As a personal trainer, I don’t think I go through the day without someone coming to me with the comment: ‘I’m going on holiday in 2 weeks, I need to lose x amount of weight’ which is followed up by ‘…So I am on this special diet’. And my reaction tends to replicate that of silence.
What could be bad about losing a lot of weight in a short period?
Lets take a look at the real cost of the short term weight loss…
1 // Muscle Mass
When launching yourself into a huge caloric deficit, your muscle mass can quickly take a hit. Now, maintaining muscle mass isn’t just for those wanting to hit the stage; retaining muscle will not only help give your body shape and curves, but if you are over the age of 30 it is vital to maintain a vibrant, fast metabolism and longevity in your health
2 // Metabolism
Your body is a clever entity, but it still doesn’t know, nor does it care that you want to lose a vast amount of weight in a short space. When deprived of food, it believes that there is a famine and it is being starved. In the interest of preserving energy and keeping you alive, it will slow down the metabolism making it harder for you to shift that weight.
3 // Health
Leading on from the last point, rapid weight loss isn’t healthy. Extreme diets tend to focus on slashing out entire macronutrients, which means slashing out micronutrients from your diet too. Your body needs essential amino acids,fatty acids, vitamins, minerals and more to function optimally. Without these in your diet, your health can suffer.
4 // Performance
Lack of micronutrients alongside lack of muscle mass is a sure way to say goodbye to optimal performance in the gym, and in your everyday life. This will mean feeling sluggish and fatigued during your training time and reduce your activity during the rest of the day.
5 // Plateau and Rebound
During a diet, our bodies reach plateaus when we can’t lose any more weight until something is changed. If everything in our lifestyle is changed rapidly, when we reach a plateau in our fatloss (albeit short) journey, we haven’t got any straws to pick at that may be able to reignite the weight loss. When this happens, we get disheartened and the diet stops. Once the diet is stopped after weeks (or just days in some cases) of deprivation, 90% of the time (perhaps more), indulgence occurs and rebound in weight takes place.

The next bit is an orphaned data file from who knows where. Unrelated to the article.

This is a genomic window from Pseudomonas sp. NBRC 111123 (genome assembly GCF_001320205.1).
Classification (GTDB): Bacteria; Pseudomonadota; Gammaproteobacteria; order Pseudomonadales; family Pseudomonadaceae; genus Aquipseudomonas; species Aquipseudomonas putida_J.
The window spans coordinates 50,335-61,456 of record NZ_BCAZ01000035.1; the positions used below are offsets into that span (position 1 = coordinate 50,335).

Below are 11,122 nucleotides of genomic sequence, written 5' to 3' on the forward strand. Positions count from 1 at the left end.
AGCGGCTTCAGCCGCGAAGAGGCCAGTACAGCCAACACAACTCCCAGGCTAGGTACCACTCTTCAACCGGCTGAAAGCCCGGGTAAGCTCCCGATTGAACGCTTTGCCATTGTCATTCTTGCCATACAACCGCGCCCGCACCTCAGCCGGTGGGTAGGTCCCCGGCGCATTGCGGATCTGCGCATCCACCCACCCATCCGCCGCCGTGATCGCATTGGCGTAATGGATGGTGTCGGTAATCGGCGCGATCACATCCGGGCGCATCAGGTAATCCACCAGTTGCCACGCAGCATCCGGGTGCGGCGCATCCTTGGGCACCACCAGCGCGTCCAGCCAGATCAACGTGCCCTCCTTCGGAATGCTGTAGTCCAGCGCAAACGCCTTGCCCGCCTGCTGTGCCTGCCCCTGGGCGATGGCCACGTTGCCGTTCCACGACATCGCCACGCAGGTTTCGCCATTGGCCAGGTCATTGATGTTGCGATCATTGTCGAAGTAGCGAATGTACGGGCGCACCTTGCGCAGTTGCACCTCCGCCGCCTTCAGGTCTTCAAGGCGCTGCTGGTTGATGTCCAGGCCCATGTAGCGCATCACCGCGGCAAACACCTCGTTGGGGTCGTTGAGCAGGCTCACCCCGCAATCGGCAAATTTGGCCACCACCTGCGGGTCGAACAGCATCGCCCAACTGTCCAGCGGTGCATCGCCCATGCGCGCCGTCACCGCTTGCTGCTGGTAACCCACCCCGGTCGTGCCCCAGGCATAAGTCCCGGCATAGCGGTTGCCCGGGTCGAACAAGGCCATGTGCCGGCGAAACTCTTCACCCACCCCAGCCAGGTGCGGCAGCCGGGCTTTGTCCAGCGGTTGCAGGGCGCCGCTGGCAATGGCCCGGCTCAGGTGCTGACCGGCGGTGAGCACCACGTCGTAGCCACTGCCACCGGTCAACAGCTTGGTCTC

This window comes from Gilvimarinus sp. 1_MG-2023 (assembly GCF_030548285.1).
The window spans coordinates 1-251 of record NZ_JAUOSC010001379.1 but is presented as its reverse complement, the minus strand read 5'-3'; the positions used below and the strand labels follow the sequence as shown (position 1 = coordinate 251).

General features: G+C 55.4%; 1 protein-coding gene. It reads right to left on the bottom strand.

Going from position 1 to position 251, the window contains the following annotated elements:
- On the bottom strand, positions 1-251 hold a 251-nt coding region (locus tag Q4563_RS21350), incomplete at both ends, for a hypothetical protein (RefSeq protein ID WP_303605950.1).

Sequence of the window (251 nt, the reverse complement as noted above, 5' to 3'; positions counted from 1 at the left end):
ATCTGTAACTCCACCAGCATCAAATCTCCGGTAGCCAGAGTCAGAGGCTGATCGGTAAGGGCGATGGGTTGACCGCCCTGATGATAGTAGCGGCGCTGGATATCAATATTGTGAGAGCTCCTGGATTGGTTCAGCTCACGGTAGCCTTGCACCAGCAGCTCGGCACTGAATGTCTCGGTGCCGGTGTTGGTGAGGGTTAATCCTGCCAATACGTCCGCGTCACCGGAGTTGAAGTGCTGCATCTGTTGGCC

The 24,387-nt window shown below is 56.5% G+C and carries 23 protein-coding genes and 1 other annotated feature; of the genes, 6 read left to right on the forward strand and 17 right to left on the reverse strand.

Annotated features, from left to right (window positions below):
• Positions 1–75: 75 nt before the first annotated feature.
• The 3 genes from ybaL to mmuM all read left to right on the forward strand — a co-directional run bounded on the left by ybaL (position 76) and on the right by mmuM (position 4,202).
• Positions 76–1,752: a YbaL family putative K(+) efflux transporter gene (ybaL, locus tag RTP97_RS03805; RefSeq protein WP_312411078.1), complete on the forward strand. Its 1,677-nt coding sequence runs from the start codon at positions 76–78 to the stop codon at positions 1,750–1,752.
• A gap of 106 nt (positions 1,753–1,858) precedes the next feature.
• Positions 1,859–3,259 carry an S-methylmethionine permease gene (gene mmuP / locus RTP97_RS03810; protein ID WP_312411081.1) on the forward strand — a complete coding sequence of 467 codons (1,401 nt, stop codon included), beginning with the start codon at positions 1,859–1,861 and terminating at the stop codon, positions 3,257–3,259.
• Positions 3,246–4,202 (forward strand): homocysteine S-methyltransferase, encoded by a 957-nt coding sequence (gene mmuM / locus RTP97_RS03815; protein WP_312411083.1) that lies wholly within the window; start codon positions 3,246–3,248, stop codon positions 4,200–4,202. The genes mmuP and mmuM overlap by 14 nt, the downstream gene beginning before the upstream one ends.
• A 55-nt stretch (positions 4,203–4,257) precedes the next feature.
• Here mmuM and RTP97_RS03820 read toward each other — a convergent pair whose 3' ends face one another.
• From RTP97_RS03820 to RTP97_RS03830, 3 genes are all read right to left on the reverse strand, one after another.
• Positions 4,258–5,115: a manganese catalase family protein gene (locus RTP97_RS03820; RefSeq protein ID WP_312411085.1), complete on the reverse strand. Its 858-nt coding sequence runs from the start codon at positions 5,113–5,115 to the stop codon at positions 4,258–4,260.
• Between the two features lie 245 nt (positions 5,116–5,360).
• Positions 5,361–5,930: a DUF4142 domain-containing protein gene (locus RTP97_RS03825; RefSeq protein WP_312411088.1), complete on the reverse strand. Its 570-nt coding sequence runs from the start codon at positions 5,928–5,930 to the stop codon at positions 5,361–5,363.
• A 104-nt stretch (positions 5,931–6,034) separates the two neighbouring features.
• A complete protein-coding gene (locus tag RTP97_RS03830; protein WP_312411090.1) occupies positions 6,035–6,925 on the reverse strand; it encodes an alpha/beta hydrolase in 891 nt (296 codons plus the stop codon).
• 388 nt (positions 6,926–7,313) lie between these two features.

So what’s the better approach?
1 // Seek permanent over temporary
Striving for a beach-ready body shouldn’t be temporary fix for a holiday or event; rather you should aim to adopt a permanent ‘leaner lifestyle’. This should involve consistent hard-work in the gym, increased activity outside of the gym and fuelling your body with the right foods year in, year out.
2 // Patience
Forget the short deadline; slow and gradual fat loss trumps rapid weight loss any day as it is easier to sustain. Be patient with the small weight loss victories as they are much likelier to stay off!
3 // Seek slight progression over all-or-nothing
A better approach to rapid weight loss is taking one small step at a time. Yes it takes a bit longer, but it’s far more sustainable. Instead of drastically slashing the calorie intake and upping the cardio every day, seek slight deficits by reducing the calorically-dense foods in your diet and increasing caloric expenditure through more daily movement and harder training sessions.
4 // Hit the weights and HIIT the cardio
Adding on from the last point, hit the training sessions hard; weight training forces your body to build or maintain lean muscle as it needs the muscle to survive the intensity of your training. In turn this will keep the metabolism up and give your body no alternative but to burn fat!
And one final point; focus on fat loss, not weight loss. The scales have a sneaky way of playing with your mind, take progress pictures and measurements instead of holding yourself prisoner to the scale. Take your time and enjoy the process!